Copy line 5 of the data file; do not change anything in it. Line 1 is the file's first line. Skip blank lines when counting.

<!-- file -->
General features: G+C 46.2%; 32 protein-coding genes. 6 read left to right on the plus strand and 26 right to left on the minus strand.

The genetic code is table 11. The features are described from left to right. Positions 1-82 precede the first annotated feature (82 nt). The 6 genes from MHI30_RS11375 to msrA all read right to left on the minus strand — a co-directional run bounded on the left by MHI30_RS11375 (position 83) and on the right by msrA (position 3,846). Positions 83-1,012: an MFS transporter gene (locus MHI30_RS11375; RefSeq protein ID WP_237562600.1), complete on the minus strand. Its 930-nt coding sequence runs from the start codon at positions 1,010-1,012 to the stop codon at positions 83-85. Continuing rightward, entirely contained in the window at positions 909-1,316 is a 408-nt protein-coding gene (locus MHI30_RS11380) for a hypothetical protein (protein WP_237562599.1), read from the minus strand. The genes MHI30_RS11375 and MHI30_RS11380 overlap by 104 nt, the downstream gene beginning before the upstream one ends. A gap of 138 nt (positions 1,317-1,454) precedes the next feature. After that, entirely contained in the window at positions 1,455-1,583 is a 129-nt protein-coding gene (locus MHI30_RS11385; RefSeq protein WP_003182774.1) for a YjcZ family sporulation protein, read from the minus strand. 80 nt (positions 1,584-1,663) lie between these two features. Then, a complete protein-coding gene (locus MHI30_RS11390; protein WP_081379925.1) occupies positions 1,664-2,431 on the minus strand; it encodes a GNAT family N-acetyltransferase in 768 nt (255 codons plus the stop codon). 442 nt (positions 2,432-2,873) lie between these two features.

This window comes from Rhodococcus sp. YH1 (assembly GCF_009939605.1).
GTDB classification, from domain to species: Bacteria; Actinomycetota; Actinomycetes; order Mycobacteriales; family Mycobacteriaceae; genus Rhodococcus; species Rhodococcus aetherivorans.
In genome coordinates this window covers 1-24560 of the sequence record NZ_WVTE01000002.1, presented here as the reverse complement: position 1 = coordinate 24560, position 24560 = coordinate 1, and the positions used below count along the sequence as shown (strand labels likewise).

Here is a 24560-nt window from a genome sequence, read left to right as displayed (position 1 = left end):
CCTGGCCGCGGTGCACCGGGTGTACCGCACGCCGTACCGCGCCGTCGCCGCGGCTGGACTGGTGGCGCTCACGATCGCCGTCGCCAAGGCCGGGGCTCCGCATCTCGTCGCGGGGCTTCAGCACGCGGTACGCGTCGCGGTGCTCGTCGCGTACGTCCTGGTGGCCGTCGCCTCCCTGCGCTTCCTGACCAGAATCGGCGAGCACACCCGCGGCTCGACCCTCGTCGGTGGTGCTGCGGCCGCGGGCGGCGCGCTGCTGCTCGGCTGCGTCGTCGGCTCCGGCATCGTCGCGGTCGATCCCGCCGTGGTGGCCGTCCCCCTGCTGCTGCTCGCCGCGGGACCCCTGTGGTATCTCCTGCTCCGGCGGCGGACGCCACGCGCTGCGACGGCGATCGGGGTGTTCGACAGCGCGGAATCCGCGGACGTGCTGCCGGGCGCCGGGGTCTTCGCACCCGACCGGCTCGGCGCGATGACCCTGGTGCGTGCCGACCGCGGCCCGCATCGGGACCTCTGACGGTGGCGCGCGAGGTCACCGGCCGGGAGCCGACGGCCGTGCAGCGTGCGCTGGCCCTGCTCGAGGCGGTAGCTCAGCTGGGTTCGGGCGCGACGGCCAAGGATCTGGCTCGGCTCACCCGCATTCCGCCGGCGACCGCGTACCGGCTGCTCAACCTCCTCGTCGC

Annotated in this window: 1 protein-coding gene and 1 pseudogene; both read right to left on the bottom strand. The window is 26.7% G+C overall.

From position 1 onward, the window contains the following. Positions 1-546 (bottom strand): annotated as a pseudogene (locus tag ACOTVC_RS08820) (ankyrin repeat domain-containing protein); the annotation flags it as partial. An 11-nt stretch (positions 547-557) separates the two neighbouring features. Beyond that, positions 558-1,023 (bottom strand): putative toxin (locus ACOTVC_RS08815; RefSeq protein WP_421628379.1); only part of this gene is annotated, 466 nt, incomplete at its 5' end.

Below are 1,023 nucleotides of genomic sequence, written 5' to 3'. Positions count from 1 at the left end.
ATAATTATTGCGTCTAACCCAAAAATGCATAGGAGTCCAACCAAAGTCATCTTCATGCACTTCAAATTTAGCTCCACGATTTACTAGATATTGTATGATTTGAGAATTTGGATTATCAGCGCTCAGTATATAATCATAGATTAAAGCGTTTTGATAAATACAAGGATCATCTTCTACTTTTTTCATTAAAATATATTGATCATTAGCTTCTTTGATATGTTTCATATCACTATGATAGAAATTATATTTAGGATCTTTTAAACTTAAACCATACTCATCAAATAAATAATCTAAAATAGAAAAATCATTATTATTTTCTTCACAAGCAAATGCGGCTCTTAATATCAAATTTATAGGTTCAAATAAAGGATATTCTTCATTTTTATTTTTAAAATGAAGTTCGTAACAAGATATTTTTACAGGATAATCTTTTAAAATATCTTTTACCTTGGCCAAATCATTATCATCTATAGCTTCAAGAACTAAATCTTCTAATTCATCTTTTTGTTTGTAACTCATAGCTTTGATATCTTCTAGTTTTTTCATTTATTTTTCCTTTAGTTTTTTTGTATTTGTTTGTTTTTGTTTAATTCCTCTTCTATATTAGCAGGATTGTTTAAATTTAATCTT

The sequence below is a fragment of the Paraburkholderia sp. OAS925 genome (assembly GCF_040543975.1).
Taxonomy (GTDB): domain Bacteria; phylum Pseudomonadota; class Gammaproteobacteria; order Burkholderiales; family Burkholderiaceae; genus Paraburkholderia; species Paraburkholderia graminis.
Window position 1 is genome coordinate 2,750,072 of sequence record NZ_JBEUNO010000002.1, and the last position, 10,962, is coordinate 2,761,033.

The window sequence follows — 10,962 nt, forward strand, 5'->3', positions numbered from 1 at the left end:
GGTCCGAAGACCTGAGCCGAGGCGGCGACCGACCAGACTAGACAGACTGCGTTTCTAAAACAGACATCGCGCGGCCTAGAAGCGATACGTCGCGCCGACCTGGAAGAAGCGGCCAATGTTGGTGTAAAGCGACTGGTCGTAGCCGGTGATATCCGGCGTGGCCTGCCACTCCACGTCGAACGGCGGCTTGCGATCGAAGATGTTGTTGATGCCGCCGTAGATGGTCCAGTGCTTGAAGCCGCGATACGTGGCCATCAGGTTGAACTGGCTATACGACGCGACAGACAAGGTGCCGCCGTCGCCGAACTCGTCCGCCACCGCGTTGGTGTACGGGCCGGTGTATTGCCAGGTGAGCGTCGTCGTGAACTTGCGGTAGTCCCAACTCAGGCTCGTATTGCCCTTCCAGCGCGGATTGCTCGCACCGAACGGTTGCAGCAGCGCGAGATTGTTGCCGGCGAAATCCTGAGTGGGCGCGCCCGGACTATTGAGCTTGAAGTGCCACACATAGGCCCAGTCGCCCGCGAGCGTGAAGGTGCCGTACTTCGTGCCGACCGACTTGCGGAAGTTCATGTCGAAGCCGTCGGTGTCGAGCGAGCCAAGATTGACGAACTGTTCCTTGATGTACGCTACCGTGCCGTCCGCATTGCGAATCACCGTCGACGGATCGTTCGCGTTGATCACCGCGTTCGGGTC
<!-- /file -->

In genome coordinates this window covers 1-24560 of the sequence record NZ_WVTE01000002.1, presented here as the reverse complement: position 1 = coordinate 24560, position 24560 = coordinate 1, and the positions used below count along the sequence as shown (strand labels likewise).